You’re in for a treat because we’ve saved the best for last! Okay, so maybe math isn’t the most fun part of running a business, but it’s certainly one of the most important elements! (And if the math includes big numbers in the profit column, it can definitely feel like one of the best parts of running your own business.)
So what can Marcus teach us about business math? Well, as a guy reportedly worth about $150 million, the answer is simple – a lot! In every episode Marcus breaks down the numbers for viewers so that they can understand why he’s making certain decisions. For instance, if he decides that a lunch/dinner restaurant should start offering breakfast, he’ll give you the breakdown to the dollar of why this decision makes sense financially.
Here are the three main areas Marcus looks at when he makes strategic business decisions:
One of the biggest mistakes that small businesses make is that they don’t try to fight for a deal on their raw materials. Time and again Marcus will go into a struggling business and discover that their COGs are out of control. He’ll coach them on how they can negotiate with suppliers or find better deals on the same materials. For instance, in one episode he helps an ice cream company that’s paying too much for milk. He takes them to the creamery and helps them learn about how milk is priced and then negotiates a deal to get them a substantial discount if they commit to buying a certain volume every month. This alone is enough to help them move the needle toward profitability!
Many business owners that Marcus visits assume that their profit margins are sustainable, but when he digs deeper he discovers that they were incorrectly calculating them or failing to compare them to true industry standards. He helps these owners understand where their profit margins should be, and comes up with a plan to make little changes to get them there. Sometimes all that’s needed is just to tweak prices very slightly or eliminate some products to steer consumers into purchasing different offerings. Marcus illustrates this when he helps a Greek gyro company roll out different meal combination options and offer new sides to increase average check sizes.
Other times, business are trying to do everything in-house when they could be saving money while achieving the same quality (or better) by outsourcing certain functions. This is the case when Marcus visits a candle company that’s developing their own candle scents and pouring them in-house at their small-scale facility. Marcus introduces them to a large-scale US-based candle manufacturer that can take any candle recipe and mass pour them to even the most exacting standards. This manufacturer can not only do a better job faster, but they can also offer a wider variety of glass containers at lower prices than the company was originally paying. The decision to outsource the actual candle manufacturing makes a huge difference when it comes to improving their profit margins.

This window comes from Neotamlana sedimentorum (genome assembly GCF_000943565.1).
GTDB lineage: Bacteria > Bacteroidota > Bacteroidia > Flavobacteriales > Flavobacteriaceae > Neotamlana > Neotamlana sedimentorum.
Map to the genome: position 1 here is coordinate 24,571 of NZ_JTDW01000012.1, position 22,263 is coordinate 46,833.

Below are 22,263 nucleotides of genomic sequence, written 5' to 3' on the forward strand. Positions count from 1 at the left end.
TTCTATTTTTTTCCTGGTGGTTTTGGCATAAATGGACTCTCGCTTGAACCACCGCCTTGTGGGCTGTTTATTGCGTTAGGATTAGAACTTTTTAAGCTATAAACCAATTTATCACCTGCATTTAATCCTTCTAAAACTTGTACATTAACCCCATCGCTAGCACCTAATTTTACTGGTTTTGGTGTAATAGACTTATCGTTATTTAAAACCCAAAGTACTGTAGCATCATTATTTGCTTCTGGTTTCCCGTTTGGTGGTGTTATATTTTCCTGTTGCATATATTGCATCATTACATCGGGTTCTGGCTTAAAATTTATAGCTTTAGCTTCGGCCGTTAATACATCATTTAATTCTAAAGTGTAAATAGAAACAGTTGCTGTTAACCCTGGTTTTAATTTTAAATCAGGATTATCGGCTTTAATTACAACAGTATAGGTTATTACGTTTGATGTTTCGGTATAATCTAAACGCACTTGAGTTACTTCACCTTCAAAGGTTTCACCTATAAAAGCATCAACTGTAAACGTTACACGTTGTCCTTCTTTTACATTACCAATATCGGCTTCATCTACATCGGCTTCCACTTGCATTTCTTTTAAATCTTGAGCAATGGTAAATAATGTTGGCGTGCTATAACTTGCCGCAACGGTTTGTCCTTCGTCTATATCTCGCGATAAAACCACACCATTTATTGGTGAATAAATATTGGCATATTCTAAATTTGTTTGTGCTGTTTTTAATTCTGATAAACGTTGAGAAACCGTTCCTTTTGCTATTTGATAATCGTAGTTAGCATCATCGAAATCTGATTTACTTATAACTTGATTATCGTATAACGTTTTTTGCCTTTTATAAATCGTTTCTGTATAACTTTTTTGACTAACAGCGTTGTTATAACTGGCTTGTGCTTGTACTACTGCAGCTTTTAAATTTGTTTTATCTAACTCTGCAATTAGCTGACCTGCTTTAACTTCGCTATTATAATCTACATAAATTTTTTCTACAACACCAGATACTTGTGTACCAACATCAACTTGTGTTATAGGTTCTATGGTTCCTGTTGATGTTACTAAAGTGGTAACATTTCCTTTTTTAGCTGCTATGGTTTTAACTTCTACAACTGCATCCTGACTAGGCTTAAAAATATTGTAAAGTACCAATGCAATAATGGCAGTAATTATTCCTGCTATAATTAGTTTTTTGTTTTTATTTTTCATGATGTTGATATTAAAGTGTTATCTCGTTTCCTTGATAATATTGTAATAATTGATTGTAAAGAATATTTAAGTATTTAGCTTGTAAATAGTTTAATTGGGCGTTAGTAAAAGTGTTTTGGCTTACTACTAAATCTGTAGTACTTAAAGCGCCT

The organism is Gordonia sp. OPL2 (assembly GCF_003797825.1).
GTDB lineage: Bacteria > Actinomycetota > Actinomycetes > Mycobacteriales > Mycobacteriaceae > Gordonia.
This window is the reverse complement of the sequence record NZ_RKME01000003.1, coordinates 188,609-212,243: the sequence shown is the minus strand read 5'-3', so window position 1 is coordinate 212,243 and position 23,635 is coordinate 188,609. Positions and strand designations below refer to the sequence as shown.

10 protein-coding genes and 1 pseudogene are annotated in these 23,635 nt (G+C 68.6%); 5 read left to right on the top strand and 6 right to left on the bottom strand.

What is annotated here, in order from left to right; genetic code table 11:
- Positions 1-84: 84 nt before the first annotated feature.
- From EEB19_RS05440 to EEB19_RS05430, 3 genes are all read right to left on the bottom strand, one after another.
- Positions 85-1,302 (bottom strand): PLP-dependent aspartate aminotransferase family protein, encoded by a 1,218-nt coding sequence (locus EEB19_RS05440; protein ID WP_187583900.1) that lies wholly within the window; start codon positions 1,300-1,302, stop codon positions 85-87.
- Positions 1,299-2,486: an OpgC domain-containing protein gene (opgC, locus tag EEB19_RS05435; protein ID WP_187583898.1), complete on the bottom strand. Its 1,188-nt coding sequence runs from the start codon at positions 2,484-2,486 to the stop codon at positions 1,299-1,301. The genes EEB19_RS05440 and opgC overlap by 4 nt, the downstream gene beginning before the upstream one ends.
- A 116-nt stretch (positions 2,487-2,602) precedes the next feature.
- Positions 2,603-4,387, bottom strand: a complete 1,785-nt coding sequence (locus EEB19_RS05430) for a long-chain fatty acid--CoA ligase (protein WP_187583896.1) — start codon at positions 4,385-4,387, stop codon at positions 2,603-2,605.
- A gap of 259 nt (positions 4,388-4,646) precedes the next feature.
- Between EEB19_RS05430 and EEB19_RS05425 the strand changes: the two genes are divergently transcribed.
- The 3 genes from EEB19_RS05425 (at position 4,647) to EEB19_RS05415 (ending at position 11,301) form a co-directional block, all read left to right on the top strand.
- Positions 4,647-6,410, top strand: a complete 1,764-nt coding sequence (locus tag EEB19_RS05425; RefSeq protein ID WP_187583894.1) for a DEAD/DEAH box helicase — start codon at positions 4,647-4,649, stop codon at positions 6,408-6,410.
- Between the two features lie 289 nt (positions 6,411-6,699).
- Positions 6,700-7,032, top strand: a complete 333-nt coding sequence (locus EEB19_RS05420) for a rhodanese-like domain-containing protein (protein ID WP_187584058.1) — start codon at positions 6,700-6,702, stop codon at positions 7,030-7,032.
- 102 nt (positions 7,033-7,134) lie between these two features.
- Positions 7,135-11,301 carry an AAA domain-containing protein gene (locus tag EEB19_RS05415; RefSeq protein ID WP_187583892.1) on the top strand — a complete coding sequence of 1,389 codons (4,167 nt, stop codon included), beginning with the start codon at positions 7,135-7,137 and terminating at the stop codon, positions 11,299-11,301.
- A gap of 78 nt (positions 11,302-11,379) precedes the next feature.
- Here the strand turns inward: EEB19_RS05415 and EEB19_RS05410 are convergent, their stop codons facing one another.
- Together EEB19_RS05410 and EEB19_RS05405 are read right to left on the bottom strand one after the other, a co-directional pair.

Pricing is one of the most complex things that businesses deal with from a strategy perspective. There are so many different pricing approaches that small businesses can get lost along the way as they try to strike the fine balance between setting prices high enough to be profitable and low enough that they don’t price out their target audience. One of Marcus’s main talents is having a knack for assessing the complex business factors at play to determine exactly where a company’s product lines should be positioned in the market. In one episode of The Profit, Marcus visits a gazebo manufacturer that is hand-making their gazebos from the finest materials and luxury finishes. He looks at the steep price tags, and realizes that they need to offer a lower priced version of the gazebos as well. Initially, the owners are hesitant to make this change because they understand the cost of the materials that go into each gazebo and how many man-hours are required to build them, but they follow his advice and work on developing a stripped down version of the same product to offer at a fraction of the price. Marcus then takes this base model and gets a national home improvement chain to pick it up. They agree to feature one in each of their retail stores as a catalog order product. This is a win-win for the gazebo company because it allows them to sell more gazebos and also get more interest in their higher priced models once shoppers become familiar with their name!
Just like Marcus, you need to look at your business with an objective lens and figure out where you can make the math work in your favor. Analyze your COGs, profit margins, and pricing strategy to come up with creative ways to make the numbers work for your business!
Want to find more tips on how to improve your business? Check out and share the previous posts in this series for some helpful information and actionable advice:
The Keys to Success: Product, People and Process
The Hidden Cost of Everything
Leveraging Your Existing Business Assets
Knowing When to Say No to an Opportunity
Kate Pierce is the owner of LionShark Digital Marketing LLC, a West Michigan internet marketing company. Her areas of expertise include Paid Search, Search Engine Optimization, Social Media, Web Consulting for small businesses, Copywriting and Local Online Marketing. She lives in the Grand Rapids area with her husband and enjoys cooking, watching sports and spending time outdoors. Like a true digital marketing expert (i.e. geek), she loves talking about marketing theory and SEM trends… so don’t say you weren’t warned!